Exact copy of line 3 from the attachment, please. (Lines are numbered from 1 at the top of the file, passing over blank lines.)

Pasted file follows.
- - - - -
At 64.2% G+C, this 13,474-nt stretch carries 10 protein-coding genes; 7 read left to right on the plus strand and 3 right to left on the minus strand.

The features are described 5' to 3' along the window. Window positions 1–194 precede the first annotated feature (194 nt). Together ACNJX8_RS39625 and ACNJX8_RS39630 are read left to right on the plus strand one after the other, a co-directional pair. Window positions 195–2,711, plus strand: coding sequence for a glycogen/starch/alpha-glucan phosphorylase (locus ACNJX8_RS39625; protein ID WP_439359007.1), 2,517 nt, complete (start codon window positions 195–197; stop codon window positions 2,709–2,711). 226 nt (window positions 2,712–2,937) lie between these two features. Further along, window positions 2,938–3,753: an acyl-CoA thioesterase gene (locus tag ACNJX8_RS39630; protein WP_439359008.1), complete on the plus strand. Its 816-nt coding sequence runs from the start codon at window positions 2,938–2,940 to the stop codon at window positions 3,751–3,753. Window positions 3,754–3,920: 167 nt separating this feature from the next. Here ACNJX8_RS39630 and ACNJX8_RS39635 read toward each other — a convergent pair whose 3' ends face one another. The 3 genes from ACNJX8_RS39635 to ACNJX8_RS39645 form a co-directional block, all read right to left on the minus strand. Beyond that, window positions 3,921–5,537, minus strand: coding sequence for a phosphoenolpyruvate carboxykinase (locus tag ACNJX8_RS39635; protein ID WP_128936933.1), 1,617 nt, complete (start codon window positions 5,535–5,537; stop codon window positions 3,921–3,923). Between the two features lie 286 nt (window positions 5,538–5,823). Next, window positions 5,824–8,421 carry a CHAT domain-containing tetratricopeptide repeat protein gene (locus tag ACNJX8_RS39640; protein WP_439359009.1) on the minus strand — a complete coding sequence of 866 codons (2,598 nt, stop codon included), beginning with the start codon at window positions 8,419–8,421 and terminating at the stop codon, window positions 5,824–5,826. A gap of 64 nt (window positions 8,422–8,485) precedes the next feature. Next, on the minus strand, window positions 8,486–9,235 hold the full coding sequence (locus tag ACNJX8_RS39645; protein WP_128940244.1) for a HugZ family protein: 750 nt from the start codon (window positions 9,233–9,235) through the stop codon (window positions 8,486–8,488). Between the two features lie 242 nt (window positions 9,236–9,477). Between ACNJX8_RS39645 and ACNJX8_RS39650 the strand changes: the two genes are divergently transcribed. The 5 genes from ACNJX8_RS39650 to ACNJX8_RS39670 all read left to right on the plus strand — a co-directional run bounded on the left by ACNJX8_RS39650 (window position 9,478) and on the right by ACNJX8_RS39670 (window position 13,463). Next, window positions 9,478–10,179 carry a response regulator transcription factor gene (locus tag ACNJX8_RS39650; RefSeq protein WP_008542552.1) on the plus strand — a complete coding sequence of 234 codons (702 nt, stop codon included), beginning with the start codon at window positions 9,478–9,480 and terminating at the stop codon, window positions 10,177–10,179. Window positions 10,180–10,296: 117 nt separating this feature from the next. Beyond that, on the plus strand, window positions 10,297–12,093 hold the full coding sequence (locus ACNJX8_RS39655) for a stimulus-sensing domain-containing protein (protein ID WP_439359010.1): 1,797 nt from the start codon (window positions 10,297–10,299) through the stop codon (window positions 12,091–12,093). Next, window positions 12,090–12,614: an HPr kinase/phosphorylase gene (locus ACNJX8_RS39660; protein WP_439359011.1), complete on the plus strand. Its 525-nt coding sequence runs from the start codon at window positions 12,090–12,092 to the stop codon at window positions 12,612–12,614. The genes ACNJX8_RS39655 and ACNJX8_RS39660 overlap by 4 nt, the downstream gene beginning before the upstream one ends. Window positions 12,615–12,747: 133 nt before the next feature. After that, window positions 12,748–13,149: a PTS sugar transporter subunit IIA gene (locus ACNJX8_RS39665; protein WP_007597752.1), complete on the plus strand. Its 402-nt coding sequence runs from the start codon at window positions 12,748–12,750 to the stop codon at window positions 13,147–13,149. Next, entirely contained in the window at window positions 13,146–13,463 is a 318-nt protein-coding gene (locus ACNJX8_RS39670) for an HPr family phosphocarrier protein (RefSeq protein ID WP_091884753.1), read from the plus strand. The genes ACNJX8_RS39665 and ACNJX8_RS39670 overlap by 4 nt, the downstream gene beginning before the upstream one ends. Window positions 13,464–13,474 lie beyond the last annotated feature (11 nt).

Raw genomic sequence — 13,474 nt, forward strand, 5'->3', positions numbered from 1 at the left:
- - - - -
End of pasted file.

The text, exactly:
Raw genomic sequence — 13,474 nt, forward strand, 5'->3', positions numbered from 1 at the left: